uranquinty – amy 1

Hint, tips and trip reports from Ben’s time in Australia on a 1982 Goldwing and on a 2002 in SoCal.

Goldwings love the open road

24th September 2006

Ben and Amy ride to Matts (Uranquinty)

Sunday 24th September, Amy and I ride to Wagga to spend a few days with Matt.
The trip up turned out to be more…..ahh….interesting than expected…..
Keep in mind that this was Amy’s first ever long bike tour. I told her when she got there that if she handled that, she can handle just about anything on the back of a bike.

about to gookish weather

We had the new intercom fitted a few days prior to leaving and had done one short trip to test it, it was not perfect, far from it, but time was pressing and I thought we would be able to sort it out as we went….big mistake, note to self, don’t “sort out” ANY new gear on tour, get it sorted before any trips!
We left to overcast skies and a bit of wind. It took a very frustrating 45 minutes to get though to the other side of Ballart…..usually a 20 min trip. Reason for the delay was the intercom, we kept stopping to try and adjust it such that it would simply work. We just wanted to be able to talk between ourselves….anyway, the whole intercom saga has its own web page, but the point is, we did not get off to a great start…..left on time at 6am, but soon was running pretty late.

Amy had picked the route we were to take her self; there was only a minor tweak here and there from me when some legs got a little long with no obvious fuel stops.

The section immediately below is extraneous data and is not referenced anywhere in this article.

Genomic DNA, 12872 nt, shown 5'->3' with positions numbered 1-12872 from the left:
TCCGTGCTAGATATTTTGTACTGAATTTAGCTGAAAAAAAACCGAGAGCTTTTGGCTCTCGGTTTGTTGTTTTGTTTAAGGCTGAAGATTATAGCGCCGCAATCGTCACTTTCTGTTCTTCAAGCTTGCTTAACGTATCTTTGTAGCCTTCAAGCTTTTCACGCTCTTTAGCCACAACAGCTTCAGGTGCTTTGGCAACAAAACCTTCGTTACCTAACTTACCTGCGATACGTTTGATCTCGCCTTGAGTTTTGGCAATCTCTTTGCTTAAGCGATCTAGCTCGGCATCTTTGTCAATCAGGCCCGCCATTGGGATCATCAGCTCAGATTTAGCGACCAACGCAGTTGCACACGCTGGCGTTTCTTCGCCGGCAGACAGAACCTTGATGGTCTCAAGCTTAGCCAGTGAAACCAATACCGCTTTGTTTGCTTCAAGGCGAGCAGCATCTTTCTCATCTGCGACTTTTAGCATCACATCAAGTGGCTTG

This helped a little, as we were both seeing new country and Amy felt more involved in the trip.

nice view on the way up

From Daysford we headed out the back of Rushworth, and then to Violet town. It was about ½ hour north east of Daylsford that the wind started, it was a howling westerly, and I do mean howling. The bike was a lot of work to keep on my side of the road, the trees on the west side would block the wind, I would be upright, then there would be a gap and I would have to work hard to get it over again. The other problem was that the cross wind was making the intercom very noisy, the wind though Amy’s helmet was getting amplified and fed into my ears! Talk about irritating and tiring! I was getting hammed by the wind inside and out!
The leg from Rotchester to Violet Town was the best hour or so for the whole trip, it was the only due west leg of the trip! I set the cruise control for 95kph, and stood up on the pegs with my visor up, you could hardly feel the breeze on my face; did I mention it was a howling westerly??

Sadly we had to turn north again and head up to cross the Murray River. The hour or so to the border was the usual fight-the-cross-wind un-fun, but things soon changed when we got up to the Murray…..
The wind got even stronger and it started to rain!!! Crossing the Murray was amazing, there were 2-3 foot white capped breakers on it! At one stage the waves were breaking over the road edge and the peaks were being blown across the road!
So not only was I struggling to hold the bike up in the wind, but now I was struggling to keep from slipping all over the place…..did I mention that it was raining?